Normally a company's management won't flat out say that a quarter was disappointing. Typically, poor performance is described in veiled terms like "working through challenges" or "making progress." In that regard, you have to give Nabors Industries (NYSE:NBR) management some credit: It didn't meet expectations this past quarter, and it let investors know it wasn't happy with the result.

Then again, it's easy to say that when the issue is the inability to stay up to speed with huge demand growth in your industry. Let's take a glimpse over Nabors' results for the quarter and see why management thinks it can do better in the coming quarters. 

Drilling rig in a pasture.

Image source: Getty Images.

By the numbers

Results*Q1 2017Q4 2016Q4 2016
Revenue $563.5 $539 $430.8
Operational income ($173.2) ($392.7) ($448.7)
Net income ($148.9) ($335.6) (398.3)
Earnings per share ($0.52) ($1.18) ($1.41)

*in millions, except per-share data. Source: Nabors Industries earnings releases.

One would think that cutting a quarterly loss in half would be a great step in the right direction, but these results fell well short of both Wall Street's and Nabors management's own expectations. Most of the gains the company realized this past quarter came from a lack of impairment charges, writedowns, and losses from its equity investment in the now bankrupt C&J Energy Services. Just to give an apples-to-apples comparison, Nabors earnings per share absent those charges in the first quarter of 2016 would have been $0.29 per share.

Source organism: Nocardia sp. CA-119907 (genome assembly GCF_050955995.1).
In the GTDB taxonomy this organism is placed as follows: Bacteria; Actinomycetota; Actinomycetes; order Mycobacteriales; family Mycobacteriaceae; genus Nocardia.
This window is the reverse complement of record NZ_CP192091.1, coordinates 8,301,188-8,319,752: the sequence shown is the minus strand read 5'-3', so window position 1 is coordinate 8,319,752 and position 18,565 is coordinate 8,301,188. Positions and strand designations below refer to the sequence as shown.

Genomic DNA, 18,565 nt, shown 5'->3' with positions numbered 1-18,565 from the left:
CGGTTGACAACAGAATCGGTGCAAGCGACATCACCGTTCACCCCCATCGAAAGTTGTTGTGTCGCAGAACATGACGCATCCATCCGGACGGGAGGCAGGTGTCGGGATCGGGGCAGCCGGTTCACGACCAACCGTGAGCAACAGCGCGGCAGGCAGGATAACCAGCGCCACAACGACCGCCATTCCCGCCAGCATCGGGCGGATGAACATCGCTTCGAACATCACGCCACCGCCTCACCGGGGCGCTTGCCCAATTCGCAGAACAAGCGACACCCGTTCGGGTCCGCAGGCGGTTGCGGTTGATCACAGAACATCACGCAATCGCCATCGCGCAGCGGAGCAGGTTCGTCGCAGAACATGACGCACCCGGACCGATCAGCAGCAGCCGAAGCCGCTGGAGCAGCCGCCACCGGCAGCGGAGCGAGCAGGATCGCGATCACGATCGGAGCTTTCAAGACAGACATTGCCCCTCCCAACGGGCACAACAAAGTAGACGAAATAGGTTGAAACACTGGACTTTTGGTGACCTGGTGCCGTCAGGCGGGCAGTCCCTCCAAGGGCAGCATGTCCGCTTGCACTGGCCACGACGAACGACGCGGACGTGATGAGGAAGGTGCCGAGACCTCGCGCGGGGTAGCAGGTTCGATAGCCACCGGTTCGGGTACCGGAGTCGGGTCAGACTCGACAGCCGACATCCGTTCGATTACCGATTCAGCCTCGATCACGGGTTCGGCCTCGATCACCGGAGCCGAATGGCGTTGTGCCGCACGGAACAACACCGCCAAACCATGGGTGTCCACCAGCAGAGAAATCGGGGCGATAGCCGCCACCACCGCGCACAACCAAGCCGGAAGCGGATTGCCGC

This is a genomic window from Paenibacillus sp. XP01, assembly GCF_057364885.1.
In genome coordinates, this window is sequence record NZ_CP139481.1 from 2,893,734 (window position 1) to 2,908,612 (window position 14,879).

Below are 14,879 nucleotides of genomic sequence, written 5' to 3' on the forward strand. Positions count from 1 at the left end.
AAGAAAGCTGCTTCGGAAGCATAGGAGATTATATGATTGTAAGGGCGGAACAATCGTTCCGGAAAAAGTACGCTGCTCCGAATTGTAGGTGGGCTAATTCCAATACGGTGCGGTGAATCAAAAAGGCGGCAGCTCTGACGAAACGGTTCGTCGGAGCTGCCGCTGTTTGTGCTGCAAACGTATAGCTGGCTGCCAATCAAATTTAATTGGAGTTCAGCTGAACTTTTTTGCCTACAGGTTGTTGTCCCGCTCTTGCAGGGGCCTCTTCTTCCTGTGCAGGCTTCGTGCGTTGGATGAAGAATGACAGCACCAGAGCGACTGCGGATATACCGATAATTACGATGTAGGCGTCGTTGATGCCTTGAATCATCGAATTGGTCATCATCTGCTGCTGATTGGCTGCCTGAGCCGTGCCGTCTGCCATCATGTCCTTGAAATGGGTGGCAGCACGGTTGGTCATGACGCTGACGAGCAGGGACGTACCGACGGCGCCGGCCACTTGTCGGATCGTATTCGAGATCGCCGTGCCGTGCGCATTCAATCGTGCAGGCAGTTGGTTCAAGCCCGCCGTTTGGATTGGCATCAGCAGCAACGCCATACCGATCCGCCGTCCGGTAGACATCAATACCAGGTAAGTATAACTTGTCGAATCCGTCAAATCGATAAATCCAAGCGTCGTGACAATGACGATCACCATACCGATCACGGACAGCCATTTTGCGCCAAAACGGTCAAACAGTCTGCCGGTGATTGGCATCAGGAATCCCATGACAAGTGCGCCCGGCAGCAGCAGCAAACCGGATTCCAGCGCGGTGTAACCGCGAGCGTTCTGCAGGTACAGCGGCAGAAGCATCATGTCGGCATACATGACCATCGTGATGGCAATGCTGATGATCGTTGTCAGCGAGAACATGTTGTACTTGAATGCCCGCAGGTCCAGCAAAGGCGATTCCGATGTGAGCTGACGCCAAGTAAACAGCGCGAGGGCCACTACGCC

The reason that the company didn't meet expectations wasn't because of a lack of new work. Surprisingly, they were a result of too much work. Drilling activity in the U.S. has been rising fast lately, and rig companies have been scrambling to reactivate their fleets of idle equipment. In the case of Nabors, the costs to get that equipment back up and running ran extraordinarily high this quarter. In the U.S., where most of these rig reactivations have taken place, the average rig margin fell from $8,464 in the prior quarter to $4,484. Some of that was offset by a 23% increase in average rigs working in the U.S. for the quarter. Nabors experienced similar issues in Canada where active rigs increased from 13 to 22 from the prior quarter. The higher costs related to reactivating those rigs also came with a side of lower drilling activity in its international markets. 

Nabors Industries adjusted net income by business segment for Q1 2016, Q4 2016, and Q1 2017. Showing  declines for U.S. and International while flat for Canada and Rig Services.


Because of the overall weakness for the quarter, cash flow generation was a little wanting. Nabors still has 8 rigs currently under construction and spent $183 million in the quarter on these rigs as well as other capitalized costs associated with upgrading existing rigs. The company's cash from operations couldn't keep pace with this spending rate and led to some significant cash burn. For a company that continues to struggle with a high debt load, this is less than ideal.